What it is
Alt-text is text that’s used to describe images and icons that appear within a webpage. Images and icons cannot be read by screen readers or indexed by Google without a text equivalent to describe them.
Alt-text is added as an HTML tag within the content management system when the page is developed. Alt-text is not visible on the page itself.
Rules for Creating Alt-Text
Keep it concise, but descriptive
Text alternatives should be as short as possible, but still give a user who cannot actually “see” the image a clear idea of what it is.
Use natural language
As with the text on the page itself, alt-text should be written at a 6th grade reading level and understandable to site visitors.
Alt-text can best support search engine optimization (SEO) when main keywords are included in the description. Try to include one or two main keywords without making the alt-text unnecessarily long or clumsy.
Avoid “picture of,” or “image of,” language
Alt-text automatically indicates to both search engines and to screen readers that this is a picture or image. Adding this language is redundant and unnecessary.
Instead of “Picture of a man at the doctor’s getting a flu shot,” use, “A man at the doctor’s getting a flu shot.”
Give alt-text to image buttons
For buttons that are images, include alt-text that describes what the button does, such as “submit,” “get started,” or “cancel.”
Give alt-text to website logos and functional icons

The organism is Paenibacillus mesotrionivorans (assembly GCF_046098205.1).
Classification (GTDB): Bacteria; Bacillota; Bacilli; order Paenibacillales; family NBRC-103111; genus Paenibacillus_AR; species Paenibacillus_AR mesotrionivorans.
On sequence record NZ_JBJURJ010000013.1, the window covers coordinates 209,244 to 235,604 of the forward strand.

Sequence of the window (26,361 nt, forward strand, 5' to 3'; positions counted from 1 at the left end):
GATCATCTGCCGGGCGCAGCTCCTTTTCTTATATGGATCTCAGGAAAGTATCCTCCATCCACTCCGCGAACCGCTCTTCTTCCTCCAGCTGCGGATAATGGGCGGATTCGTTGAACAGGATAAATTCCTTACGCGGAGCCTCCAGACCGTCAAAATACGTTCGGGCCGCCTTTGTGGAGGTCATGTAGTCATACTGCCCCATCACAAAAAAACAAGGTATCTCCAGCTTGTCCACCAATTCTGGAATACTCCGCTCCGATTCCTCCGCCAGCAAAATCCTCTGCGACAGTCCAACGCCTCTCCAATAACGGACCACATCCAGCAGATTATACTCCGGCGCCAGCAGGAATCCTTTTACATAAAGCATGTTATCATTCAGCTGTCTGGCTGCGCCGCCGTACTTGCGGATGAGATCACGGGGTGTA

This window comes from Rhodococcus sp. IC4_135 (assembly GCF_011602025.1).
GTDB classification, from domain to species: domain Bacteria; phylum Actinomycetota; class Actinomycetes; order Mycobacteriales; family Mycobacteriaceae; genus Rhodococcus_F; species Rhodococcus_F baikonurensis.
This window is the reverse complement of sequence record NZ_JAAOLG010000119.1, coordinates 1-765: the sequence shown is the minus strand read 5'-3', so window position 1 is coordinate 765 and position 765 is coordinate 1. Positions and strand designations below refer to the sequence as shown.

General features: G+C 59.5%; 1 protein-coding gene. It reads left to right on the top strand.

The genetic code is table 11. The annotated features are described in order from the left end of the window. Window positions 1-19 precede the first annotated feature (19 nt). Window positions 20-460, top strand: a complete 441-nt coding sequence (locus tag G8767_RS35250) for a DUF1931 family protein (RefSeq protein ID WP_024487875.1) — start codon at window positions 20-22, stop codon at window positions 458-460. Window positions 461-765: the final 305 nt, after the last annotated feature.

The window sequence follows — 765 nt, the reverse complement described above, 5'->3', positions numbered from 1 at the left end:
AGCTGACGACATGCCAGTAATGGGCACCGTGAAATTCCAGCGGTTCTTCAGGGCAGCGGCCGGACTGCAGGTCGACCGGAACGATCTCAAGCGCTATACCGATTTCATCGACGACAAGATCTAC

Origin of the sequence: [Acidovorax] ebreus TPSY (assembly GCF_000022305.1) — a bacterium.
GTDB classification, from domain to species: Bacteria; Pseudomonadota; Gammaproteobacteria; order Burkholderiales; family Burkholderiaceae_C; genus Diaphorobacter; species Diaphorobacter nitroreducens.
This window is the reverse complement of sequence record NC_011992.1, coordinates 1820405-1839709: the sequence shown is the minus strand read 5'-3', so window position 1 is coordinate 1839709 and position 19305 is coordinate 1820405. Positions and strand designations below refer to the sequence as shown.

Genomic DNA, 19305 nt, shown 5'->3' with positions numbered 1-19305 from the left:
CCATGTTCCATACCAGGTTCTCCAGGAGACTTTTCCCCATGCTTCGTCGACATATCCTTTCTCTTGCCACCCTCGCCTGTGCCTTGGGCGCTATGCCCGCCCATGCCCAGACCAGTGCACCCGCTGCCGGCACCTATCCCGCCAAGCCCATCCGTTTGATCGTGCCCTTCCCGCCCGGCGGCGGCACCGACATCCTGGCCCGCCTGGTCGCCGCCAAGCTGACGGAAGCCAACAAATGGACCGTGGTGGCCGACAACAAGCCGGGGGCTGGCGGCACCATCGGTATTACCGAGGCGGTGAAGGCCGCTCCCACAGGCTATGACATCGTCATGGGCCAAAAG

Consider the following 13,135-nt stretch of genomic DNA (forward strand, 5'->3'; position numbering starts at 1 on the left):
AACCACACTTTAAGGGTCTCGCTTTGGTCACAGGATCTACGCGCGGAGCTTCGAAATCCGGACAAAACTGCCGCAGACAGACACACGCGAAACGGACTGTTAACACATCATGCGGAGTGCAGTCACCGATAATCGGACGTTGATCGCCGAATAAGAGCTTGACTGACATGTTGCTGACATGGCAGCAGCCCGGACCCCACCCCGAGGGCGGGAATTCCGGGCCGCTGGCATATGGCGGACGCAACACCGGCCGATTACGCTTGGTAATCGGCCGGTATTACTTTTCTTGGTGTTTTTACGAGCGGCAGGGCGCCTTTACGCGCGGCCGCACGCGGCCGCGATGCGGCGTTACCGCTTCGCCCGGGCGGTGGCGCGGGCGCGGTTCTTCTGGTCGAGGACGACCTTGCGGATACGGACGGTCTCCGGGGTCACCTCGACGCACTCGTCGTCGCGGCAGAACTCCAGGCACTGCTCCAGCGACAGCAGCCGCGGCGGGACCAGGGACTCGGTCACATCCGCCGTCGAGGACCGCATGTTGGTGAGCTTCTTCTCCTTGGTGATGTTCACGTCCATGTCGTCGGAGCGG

A company logo commonly links to the site home page. Alt-text should also be assigned to other commonly used icons found throughout the site. This includes icons used to identify links to external, third-party sites or “secure links” to sections of the site that require a log-in process.
The Cigna logo should simply state
alt="Cigna". It’s not required to identify the Cigna logo as a “logo” within the alt-text.
Third-party website icons should have alt-text assigned as
Lock icons that are added to the end of a link, denote a secure site. Use
Social Media icons
Social media icons found in the footer on all pages of myCigna.com are assigned the following alt-text:
Use of “decorative” images and icons
Images and icons that offer no additional meaning do not need alt-text applied.
If an image or icon does not convey relevant or important content, the alt attribute,
alt=""should be used. Progress bars or visuals that offer context related to “status” (using real-time dynamic data), for example, “Step 2 of 4,” or “Your Progress = 50%,” are assigned the alt-text
alt="Step <#> of <#>"or
In situations in which we are constrained to link text that’s not descriptive enough, we can apply additional context by assigning alt-text.
For example, if the link text is, “Learn more,” the alt-text applied could be
alt="about your HRA". Screen readers will identify “Learn more” and the additional language to read aloud as, “Learn more about your HRA.”